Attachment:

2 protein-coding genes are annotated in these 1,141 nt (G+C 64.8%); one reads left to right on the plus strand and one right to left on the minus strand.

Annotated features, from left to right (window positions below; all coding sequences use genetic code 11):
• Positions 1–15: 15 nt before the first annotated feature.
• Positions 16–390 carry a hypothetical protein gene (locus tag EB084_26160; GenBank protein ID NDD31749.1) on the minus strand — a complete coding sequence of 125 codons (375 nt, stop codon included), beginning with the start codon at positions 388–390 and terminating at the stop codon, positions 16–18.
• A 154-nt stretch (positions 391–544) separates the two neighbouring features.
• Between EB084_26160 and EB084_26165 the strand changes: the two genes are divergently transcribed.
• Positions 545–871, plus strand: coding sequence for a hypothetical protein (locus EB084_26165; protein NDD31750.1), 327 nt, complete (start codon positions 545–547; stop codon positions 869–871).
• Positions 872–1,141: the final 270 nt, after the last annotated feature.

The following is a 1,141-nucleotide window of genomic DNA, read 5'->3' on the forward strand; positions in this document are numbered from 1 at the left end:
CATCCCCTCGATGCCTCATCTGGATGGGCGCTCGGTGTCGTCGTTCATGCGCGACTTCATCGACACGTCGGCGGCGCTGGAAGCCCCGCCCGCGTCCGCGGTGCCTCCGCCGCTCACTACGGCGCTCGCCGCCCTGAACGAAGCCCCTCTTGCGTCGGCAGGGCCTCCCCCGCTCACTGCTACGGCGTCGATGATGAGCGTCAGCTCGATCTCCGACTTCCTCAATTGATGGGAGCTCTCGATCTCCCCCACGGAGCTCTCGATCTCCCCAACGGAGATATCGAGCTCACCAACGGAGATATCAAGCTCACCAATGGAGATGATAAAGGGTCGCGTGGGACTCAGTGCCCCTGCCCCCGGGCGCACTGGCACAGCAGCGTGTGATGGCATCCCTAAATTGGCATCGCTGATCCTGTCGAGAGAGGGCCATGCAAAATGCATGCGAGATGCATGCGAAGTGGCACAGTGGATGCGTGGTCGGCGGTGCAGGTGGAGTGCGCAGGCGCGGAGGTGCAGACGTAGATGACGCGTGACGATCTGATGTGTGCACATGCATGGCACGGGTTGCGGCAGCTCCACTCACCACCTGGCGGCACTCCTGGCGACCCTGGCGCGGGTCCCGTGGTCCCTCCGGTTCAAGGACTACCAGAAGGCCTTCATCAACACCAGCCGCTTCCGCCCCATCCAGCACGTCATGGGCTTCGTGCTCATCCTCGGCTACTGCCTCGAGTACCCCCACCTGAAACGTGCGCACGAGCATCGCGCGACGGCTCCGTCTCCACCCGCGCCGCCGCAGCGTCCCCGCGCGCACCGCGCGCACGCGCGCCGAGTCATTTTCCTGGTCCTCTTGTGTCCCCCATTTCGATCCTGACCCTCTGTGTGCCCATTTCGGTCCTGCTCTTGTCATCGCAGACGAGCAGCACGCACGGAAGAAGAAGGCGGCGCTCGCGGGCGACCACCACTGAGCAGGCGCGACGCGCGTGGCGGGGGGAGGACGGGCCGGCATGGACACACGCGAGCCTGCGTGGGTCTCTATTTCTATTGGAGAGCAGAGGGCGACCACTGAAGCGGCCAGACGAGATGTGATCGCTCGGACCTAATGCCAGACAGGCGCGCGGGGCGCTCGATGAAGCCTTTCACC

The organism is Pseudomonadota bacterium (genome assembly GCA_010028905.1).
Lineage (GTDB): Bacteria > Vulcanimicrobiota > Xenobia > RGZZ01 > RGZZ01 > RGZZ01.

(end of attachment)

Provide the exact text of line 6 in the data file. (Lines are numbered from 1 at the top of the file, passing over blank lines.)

• Between EB084_26160 and EB084_26165 the strand changes: the two genes are divergently transcribed.